Bump-and-run shots are very common in links golf and on those courses with a lot of tightly shaved mounds, false fronts and collection areas. This can be troublesome for golfers who are not comfortable chipping with their sand wedge from tight, firm lies out of fear of chunking or blading the shot over the green. They prefer to have a little cushion under the ball.

If you’re one of these golfers, consider chipping or putting the ball from off the green with a hybrid or fairway wood. The large clubhead and relatively flat, forgiving sole should provide you with the extra cushion and margin for error you need to execute the shot with confidence. In addition, because there’s more mass behind the clubhead, the ball will come off hot and then roll like a putt when it gets on the green. The stroke is the same you’d make with your putter from the same distance.

Check out the video below for my keys to playing this fairway wood chip, your fail-safe, fear-proof solution to chipping from tight lies.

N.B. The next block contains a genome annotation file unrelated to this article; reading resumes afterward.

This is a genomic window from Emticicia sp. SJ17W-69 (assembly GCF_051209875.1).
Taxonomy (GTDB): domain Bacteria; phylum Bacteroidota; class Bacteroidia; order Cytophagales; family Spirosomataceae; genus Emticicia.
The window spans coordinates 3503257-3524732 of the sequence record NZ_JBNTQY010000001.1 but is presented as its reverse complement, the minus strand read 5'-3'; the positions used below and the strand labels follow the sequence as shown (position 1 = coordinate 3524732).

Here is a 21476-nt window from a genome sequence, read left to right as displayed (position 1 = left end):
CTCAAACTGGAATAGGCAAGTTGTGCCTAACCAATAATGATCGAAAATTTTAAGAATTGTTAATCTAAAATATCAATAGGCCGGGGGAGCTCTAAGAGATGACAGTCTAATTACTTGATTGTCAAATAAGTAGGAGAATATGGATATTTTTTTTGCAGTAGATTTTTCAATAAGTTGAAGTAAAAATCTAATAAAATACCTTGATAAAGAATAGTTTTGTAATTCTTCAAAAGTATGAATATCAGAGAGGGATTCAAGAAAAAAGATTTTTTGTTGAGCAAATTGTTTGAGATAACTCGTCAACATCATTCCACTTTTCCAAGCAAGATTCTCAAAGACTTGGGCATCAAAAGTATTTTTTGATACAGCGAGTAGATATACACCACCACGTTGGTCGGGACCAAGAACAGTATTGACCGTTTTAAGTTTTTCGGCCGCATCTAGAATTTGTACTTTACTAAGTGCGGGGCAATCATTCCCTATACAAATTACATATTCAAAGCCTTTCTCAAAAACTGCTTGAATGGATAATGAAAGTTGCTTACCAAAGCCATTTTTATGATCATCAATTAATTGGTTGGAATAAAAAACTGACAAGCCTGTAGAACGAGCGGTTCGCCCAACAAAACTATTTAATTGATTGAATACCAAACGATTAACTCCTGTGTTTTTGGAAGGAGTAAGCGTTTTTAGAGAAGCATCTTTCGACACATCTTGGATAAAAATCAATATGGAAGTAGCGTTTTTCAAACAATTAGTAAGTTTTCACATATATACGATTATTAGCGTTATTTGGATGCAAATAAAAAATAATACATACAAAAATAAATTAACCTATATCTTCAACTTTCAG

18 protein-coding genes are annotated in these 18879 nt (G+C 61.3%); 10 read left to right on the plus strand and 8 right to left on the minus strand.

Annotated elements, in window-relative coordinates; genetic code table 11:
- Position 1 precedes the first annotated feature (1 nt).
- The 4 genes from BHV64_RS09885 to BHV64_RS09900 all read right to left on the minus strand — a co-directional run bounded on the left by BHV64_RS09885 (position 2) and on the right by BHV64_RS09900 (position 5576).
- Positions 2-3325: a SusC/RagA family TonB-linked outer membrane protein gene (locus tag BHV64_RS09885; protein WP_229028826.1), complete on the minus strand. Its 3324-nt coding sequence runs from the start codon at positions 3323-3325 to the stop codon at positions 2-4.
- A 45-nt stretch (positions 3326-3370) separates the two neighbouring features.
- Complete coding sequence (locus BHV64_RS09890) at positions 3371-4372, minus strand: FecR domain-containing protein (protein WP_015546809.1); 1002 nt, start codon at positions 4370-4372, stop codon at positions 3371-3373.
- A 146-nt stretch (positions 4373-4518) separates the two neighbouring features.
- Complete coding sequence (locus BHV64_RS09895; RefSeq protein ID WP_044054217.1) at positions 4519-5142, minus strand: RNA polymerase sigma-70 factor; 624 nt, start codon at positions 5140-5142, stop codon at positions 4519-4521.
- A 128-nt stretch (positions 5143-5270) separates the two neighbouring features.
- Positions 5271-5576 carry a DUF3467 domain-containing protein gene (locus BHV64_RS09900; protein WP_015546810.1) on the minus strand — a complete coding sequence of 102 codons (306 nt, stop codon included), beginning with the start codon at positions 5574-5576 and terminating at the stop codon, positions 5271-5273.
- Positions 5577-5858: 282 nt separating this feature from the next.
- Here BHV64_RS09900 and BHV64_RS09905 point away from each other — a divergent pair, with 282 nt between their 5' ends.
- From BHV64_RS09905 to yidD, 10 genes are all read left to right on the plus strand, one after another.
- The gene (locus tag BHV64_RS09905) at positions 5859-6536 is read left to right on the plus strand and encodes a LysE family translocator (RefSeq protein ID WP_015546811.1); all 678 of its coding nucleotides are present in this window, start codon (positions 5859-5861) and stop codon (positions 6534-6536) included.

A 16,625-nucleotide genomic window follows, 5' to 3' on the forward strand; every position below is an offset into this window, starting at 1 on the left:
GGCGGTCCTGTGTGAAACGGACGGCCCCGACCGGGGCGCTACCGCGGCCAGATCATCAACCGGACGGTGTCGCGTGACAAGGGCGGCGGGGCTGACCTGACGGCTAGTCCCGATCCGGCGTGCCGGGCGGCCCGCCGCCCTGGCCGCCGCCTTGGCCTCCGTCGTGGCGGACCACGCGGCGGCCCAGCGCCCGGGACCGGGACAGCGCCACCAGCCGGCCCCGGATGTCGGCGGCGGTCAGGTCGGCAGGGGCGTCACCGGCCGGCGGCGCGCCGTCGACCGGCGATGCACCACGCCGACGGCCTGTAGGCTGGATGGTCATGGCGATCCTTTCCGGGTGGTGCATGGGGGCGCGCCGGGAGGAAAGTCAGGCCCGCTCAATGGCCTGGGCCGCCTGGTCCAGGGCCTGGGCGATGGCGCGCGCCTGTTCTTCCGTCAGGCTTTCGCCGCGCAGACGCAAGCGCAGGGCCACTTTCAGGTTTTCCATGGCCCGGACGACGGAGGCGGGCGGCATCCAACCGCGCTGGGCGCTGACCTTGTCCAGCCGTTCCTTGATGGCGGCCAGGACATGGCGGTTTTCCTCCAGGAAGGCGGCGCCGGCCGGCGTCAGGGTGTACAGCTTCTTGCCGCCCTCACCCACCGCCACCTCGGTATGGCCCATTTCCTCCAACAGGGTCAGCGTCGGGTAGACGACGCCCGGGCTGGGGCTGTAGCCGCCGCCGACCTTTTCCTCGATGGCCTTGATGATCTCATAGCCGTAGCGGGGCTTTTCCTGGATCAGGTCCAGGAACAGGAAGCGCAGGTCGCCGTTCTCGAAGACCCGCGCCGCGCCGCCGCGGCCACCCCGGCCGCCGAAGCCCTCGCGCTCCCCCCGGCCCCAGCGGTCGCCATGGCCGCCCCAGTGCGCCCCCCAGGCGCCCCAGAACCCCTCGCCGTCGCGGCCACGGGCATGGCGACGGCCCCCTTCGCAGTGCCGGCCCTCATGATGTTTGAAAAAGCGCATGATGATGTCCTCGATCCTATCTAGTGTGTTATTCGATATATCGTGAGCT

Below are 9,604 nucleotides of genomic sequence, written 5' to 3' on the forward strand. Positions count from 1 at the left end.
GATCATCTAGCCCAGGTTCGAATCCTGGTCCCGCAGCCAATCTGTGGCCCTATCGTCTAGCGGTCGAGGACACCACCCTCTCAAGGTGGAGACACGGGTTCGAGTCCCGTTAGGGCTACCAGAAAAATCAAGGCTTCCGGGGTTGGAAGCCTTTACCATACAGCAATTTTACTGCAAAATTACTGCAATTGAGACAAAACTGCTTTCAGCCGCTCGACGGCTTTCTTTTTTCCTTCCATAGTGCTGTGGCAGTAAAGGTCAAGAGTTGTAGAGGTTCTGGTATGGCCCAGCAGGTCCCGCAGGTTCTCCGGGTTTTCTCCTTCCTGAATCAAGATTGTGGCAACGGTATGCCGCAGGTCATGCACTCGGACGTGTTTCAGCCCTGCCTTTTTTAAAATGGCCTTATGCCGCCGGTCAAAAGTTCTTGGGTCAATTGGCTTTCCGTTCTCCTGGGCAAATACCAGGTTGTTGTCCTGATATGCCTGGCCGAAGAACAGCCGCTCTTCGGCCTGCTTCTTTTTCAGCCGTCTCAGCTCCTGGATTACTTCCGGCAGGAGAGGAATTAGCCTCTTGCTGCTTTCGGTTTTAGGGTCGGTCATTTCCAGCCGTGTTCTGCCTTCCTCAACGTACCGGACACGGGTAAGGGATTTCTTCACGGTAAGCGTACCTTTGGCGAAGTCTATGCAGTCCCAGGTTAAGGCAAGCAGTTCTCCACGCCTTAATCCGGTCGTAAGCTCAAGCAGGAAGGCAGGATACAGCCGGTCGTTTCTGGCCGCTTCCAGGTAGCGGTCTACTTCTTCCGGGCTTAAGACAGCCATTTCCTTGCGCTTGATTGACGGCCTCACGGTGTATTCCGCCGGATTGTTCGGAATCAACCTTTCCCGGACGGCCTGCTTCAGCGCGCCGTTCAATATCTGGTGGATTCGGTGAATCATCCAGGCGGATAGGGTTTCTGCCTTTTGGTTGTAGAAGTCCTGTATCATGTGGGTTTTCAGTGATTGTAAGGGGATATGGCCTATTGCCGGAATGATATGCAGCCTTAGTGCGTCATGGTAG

“It didn’t take me long to realize that when traveling overseas, the sand wedge is only good for hacking it out of the fescue or hitting out of a pot bunker. [Yet] lots of times I see travelers trying to use their sand wedge in a lot of situations where they shouldn’t.

The fairways are generally so tight in links golf, that you’re better off using your hybrid or fairway wood to try and accomplish a bump-and-run shot, keeping the ball running along the ground rather than trying to loft it up in the air.

To accomplish this shot, what I like to do is take my 3-wood [I don’t carry a hybrid], choke down for more control, move the ball slightly forward in my stance and make a motion with a little more weight on my lead side, moving my arms back and through. It’s really a big putting motion. It takes some time to develop a little feel, but I promise you if you continue to incorporate this shot into your repertoire, you can become pretty good at it. 

I’m going to account for the break here because this ball is going to be on the green for the majority of the shot, aim out to the left and, making my big putting motion with my fairway wood, run the ball along the ground. 

So remember, when you find yourself on a tight lie, abandon the sand wedge or your lob wedge, and use your hybrid or fairway wood to get the ball closer. Try and use the same-length motion you would with your putter from the same distance.”

PGA Professional and Lead Coach, Learn with the Pro's